Getting a feel for closeables


The other day, I stumbled upon this article by Maciej Szajna which presents a minimalist way to declare and manage runtime state in your Clojure programs. Having used Components, Integrant and then Clip, this felt almost like cheating. Can something so simple actually work? Well, it actually does pretty well. Let's illustrate that by implementing a web server, pretty barebone, but with some "reloaded workflow". This won't be much more than a special case for the pattern demonstrated in Maciej's article, but it will serve as a foundation to build upon in future posts.

A barebone webserver

If you want to evaluate the code for yourself, you can find the following examples in this repository.

First, let's add the closeable helper:

(defn closeable
  ([value] (closeable value identity))
  ([value close]
     clojure.lang.IDeref (deref [_] value) (close [_] (close value)))))

Now, let's add a very basic webserver, that shows only one page. It increments and displays a counter each time it is served:

(require '[ring.adapter.jetty :refer [run-jetty]])

(defn run-with-webserver [config f]
    [counter (closeable (atom 42))
     handler (closeable (fn [_req]
                          {:status 200
                           :body (str "Counter: "
                                      (swap! @counter inc))}))
     webserver (closeable (run-jetty @handler {:port (:port config)
                                               :join? false})
                          #(.stop %))]
    (f @webserver)))

Compared to Maciej's article, you may notice 2 main differences in this example:

  1. It does not return a function that closes over the configuration, and it does not bother building an associative map with every binding declared in with-open.

  2. run-with-webserver is much more specific than the generic with-my-system. The main side effect of calling this function is to open up a port on the host where it is run, so I prefer to narrow the meaning to reflect that.

We can see it in action by evaluating the following expression:

(run-with-webserver {:port 54321}
                    (fn [_webserver]
                      (println "The server is live:"
                               (slurp "http://localhost:54321"))))

It should print The server is live: Counter: 43 in your REPL (among other log statements). That is well and good, but if you try to access http://localhost:54321 from your browser, you'll see that the server is not actually running anymore. As explained in Maciej's article, once the function we pass to run-with-webserver returns, the opened resources are released. In order to keep the server running indefinitely, we can use .join on the Jetty Server.

(run-with-webserver {:port 54321} #(.join %))

NB: Depending on your tooling, evaluating the previous expression can block your REPL. You'll need to interupt the evaluation to stop the webserver.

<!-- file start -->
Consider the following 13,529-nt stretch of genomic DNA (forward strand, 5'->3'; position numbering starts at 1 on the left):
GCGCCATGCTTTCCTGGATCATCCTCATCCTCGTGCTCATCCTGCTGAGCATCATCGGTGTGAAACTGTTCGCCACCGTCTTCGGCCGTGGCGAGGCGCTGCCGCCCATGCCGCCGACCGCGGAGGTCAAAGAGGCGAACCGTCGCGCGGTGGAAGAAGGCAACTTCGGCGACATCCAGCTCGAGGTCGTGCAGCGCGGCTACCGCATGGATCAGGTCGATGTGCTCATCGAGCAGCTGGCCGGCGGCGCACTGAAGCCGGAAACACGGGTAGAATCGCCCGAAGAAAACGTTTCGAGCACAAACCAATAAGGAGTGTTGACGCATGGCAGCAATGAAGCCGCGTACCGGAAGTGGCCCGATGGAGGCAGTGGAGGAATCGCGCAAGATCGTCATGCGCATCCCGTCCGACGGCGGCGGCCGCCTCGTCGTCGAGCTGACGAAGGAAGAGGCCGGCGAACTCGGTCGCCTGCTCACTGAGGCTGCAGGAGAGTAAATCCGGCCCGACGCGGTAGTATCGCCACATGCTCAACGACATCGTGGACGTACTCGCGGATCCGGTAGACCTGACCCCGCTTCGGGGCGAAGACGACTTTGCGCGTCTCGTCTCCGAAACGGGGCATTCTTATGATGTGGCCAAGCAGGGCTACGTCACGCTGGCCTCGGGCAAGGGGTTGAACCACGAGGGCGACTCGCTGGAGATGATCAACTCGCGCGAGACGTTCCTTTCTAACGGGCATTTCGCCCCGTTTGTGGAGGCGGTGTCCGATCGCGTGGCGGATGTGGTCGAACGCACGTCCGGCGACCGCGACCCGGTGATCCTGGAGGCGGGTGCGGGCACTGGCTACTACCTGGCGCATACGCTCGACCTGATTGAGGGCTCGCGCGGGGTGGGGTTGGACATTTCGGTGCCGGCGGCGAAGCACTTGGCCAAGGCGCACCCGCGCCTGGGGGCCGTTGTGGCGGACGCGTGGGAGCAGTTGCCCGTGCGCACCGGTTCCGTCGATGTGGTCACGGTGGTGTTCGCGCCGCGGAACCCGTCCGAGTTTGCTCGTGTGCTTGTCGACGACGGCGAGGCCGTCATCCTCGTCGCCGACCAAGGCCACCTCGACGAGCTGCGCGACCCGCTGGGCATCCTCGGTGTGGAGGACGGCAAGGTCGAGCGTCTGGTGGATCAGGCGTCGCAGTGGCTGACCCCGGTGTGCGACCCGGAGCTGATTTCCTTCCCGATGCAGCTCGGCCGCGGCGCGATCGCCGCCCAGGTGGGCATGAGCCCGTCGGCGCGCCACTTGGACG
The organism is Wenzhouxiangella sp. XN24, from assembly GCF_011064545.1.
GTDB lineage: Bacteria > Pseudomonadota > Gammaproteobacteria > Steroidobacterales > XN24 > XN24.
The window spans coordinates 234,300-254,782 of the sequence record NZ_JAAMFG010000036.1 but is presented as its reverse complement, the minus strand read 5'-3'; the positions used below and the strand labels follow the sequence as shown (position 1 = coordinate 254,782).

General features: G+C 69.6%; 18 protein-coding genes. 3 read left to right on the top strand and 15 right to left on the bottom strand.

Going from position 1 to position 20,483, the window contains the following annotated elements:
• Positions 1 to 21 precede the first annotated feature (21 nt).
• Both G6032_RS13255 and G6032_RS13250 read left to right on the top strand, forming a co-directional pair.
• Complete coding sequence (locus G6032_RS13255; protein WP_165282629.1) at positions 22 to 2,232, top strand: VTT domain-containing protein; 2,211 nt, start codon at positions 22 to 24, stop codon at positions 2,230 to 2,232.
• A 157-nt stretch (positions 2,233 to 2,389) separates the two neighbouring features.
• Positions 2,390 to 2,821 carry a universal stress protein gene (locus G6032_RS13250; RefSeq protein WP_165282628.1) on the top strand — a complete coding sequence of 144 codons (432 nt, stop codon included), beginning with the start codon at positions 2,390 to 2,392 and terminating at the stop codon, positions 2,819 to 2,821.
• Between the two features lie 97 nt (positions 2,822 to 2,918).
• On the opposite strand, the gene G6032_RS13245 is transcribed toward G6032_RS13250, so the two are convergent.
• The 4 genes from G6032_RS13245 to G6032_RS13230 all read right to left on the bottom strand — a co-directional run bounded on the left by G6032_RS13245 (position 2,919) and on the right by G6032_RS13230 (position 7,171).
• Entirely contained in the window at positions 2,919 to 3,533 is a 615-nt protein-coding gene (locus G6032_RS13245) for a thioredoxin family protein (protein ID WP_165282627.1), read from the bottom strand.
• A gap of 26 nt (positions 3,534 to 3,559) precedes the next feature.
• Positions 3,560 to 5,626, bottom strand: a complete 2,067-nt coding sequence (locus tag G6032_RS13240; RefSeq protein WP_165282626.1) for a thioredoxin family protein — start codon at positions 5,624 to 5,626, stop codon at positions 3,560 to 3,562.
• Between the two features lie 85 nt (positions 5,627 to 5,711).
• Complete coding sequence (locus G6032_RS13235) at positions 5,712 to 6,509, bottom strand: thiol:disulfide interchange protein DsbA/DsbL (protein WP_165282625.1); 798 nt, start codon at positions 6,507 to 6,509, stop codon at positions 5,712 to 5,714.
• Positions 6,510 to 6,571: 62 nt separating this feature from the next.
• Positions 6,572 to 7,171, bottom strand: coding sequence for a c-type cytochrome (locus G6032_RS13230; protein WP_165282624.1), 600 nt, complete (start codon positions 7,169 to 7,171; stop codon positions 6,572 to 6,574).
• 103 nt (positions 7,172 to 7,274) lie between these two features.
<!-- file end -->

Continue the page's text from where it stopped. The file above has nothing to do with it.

It felt odd at first having the "run" function not do its task indefinitely. After all, Clojure was made for situated programs, long running processes tangled with outside world. But it makes it a lot easier to work with our system in various ways. Testing is effortless for example:

(require '[clojure.test :refer [deftest is run-tests]])

(deftest test-webserver
  (let [url "http://localhost:12345"]
    (is (thrown? (slurp url)))
    (run-with-webserver {:port 12345}
                        (fn [_webserver]
                          (is (= (slurp url) "Counter: 43"))
                          (is (= (slurp url) "Counter: 44"))))
    (is (thrown? (slurp url)))))

(comment (run-tests))

The famous "reloaded" workflow

Finally, let's add some convenient handles (in user.clj) to play with our webserver from the REPL.

(defonce *live-server (atom (future ::not-initialized-yet)))

(defn start! []
  (reset! *live-server (future (run-with-webserver {:port 54321}
                                                   #(.join %)))))
(defn stop! []
  (future-cancel @*live-server))

(comment (start!)

After evaluating this code and calling (start!), you should be able to visit http://localhost:54321 and see the counter for yourself. But do not evaluate this by hand! Your editor probably has some integration with tools.namespace via a plugin. For example for Emacs and Cider, I usually declare a .dir-locals.el at the root of the projet with the following:

((clojure-mode . ((cider-ns-refresh-before-fn . "user/stop!")
                  (cider-ns-refresh-after-fn  . "user/start!"))))

I can then call cider-ns-refresh to stop my system, refresh the namespaces, and start the system again. Notice that I still defonce the reference to the live server, so that I do not lose it if I eval the whole buffer. I also provide a dummy future in that reference so that I can call cider-ns-refresh to start my system the first time.


Even though I do not yet have had a lot experience with this approach, there are already positive reports of its use, so I'm eager to use it in my projects going forward. In the next post, we'll explore a slightly meatier example of web server.